On their first day in the ADA classroom on the 13th floor of the Rainier Tower in downtown Seattle, White and Windra-Lindley remember feeling intimidated. Wondra-Lindley says she was amazed “to walk into this room full of really smart and ambitious women,” adding that it was “wonderful and scary as hell.”

While ADA does not require students to have previous programming experience, the program is selective, accepting only 15 percent of applicants who completed the lengthy, demanding application for its first class. The acceptance rate fell to 12 percent for the current class. A third class is in the works.

“It’s getting more competitive as we go along and more people know about us,” says co-founder and chief technology officer Elise Worthy.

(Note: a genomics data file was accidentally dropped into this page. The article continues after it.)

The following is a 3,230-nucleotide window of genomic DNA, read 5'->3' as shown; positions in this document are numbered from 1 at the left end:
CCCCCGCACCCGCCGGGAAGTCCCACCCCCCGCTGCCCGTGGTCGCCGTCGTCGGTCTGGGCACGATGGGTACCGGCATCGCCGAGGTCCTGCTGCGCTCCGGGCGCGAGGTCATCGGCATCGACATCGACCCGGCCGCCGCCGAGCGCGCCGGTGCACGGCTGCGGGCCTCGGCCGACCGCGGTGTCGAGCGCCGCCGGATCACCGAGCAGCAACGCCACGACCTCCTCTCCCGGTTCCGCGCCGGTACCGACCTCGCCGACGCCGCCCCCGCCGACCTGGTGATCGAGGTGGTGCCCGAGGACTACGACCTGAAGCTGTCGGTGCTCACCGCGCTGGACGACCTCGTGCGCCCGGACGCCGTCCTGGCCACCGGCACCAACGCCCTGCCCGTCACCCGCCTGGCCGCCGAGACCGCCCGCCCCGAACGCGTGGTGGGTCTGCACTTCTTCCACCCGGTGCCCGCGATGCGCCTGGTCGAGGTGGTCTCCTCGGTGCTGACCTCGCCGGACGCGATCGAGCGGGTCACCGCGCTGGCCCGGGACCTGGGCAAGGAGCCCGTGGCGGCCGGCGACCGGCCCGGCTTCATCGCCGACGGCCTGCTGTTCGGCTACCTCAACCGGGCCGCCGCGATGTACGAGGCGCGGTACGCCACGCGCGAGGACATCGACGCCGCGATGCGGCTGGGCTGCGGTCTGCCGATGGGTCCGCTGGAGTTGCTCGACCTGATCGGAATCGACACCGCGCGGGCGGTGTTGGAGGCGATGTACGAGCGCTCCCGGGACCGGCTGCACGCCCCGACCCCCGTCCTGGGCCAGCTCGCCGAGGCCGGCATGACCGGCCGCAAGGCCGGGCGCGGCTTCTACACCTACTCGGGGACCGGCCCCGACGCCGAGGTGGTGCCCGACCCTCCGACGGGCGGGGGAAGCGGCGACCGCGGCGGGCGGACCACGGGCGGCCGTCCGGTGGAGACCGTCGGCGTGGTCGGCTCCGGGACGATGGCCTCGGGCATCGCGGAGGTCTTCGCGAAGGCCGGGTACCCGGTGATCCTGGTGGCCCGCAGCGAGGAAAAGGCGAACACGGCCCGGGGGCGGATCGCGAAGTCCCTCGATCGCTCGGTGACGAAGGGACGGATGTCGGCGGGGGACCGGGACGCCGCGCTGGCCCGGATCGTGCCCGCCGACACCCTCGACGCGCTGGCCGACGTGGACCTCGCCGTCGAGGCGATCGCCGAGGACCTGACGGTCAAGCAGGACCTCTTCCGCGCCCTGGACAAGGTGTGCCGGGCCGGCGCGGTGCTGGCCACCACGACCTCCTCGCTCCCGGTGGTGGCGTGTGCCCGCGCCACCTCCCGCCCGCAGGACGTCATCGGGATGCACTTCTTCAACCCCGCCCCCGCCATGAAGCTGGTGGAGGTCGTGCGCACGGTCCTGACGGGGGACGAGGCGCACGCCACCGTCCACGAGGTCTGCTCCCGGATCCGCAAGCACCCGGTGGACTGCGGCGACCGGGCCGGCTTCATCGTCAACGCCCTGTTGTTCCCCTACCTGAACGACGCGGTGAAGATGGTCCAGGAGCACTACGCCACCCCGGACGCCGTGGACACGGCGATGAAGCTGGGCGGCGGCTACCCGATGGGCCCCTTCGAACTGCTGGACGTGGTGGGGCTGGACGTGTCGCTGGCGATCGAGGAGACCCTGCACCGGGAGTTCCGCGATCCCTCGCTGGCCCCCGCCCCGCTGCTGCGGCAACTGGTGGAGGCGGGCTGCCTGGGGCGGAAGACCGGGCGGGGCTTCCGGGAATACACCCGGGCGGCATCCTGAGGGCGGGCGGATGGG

ADA and women-only programs like it are one way the tech industry can begin to address its gender imbalance, and big tech companies are paying attention. Google, which has embarked on a major effort to address the lack of diversity in its workforce, given ADA money to study best practices for bringing women onto technical teams, Technology Alliance executive director Susannah Malarkey says. ADA plans to produce a report to share publicly late this year.

Like other programming schools that have bloomed in recent years, ADA is designed to teach specific, in-demand skills. The program focuses on full software stack development, the Ruby language, and agile development methods. As the curriculum evolves this year, instructors are incorporating more computer science fundamentals, such as data structures and algorithms, Worthy says.

ADA was a welcome difference from the college courses Wondra-Lindley and White took, which were all about meeting deadlines and getting grades. “Everything we learned—every concept—we had a lot of chances to experiment with it and just play with it,” White says. “That’s something that you don’t have a whole lot of room for in college.”